Today, day 3 of the 2nd Test, has seen Ntini bowl better than his opening spell yesterday. But he is not effective. He doesn’t look like getting a wicket, no matter how hard he tries, and with Ntini the effort is never in doubt. As Cook and Collingwood take control of the match Smith is burdened with what is really a two man attack. Kallis is not fully fit to bowl, Harris is having a rare off day, Ntini is running in to no real avail, and Steyn and Morkel have to much to do in the sweltering heat.

Whatever happens in this Test, with 2 days and a session to go, all options are still open, the Protea’s must act accordingly and realise that they are lucky mistakes were made with games still to make up. In Cape Town next week de Wet should play in place of the fading Ntini. If political reasoning bully’s selection then either Tsotsobe or Parnell must play. Sentiment has no place in professional sport, no matter how much we think it should.

Watching Ntini with the kids one hopes that he can prove people wrong and bowl South Africa to a win here. All South Africans would love to see that. But this isn’t a player short of form, this is a player who’s age, and long career, have caught up with him. The extra yards of pace aren’t going to return through will. Ntini is a legend and must be remembered as such, and not as the fading speedster who’s struggling to make an impact.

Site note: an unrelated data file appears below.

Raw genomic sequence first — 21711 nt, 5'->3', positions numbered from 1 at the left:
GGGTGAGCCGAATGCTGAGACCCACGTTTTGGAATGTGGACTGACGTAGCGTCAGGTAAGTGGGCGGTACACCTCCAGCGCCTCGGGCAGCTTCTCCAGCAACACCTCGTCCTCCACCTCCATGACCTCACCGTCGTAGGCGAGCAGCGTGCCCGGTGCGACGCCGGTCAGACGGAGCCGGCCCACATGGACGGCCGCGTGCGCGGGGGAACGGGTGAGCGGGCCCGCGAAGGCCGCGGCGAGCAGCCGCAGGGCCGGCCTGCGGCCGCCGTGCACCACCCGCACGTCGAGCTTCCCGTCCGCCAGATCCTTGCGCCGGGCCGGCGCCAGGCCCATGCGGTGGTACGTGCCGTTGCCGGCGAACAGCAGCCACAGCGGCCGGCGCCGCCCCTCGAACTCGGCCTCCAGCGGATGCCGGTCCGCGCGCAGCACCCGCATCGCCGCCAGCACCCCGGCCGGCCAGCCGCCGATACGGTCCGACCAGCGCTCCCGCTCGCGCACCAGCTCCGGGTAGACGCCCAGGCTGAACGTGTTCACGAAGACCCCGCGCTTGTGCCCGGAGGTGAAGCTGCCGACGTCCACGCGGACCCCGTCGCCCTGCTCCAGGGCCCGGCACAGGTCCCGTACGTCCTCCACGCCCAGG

When Greed Comes Before Sense



On Saturday and Tuesday Bafana Bafana debuted their new World Cup shirts, and while looking stylish in their new Adidas kit, the gleaming yellow shirts weren’t inspiration enough to break Bafana’s goal scoring drought – even with recalled Benni McCarthy. At least they didn’t lose. Two 0-0 draws, against Japan and Jamaica, may not inspire confidence in the host country progressing to the second round of the World Cup, but not losing was a step in the right direction, post Joel Santana.


What South Africa needs, with dwindling confidence in the national team, is the imagination to be caught by Bafana fever, with support from the people lifting those on the pitch, as it’s clearly not happening the other way around. Initiatives like the one asking people to wear a Bafana jersey to work on Friday’s are a sound way to drum up national support and bring back pride in our team. So with a new shirt, the one that will be worn during the World Cup, no on sale we can expect Bafana fans to go out in mass and cover the country in a sea of yellow, swelling the pride we have in our team, and hopefully translating that onto good performances on the pitch. Sound reasoning right? There’s one thing that can throw a spanner in that plan, and by spanner I mean totally kill the idea. The price of the new Bafana jersey? Between R1200 and R1500 depending on where you shop. Insanity or greed, perhaps both, is at play here.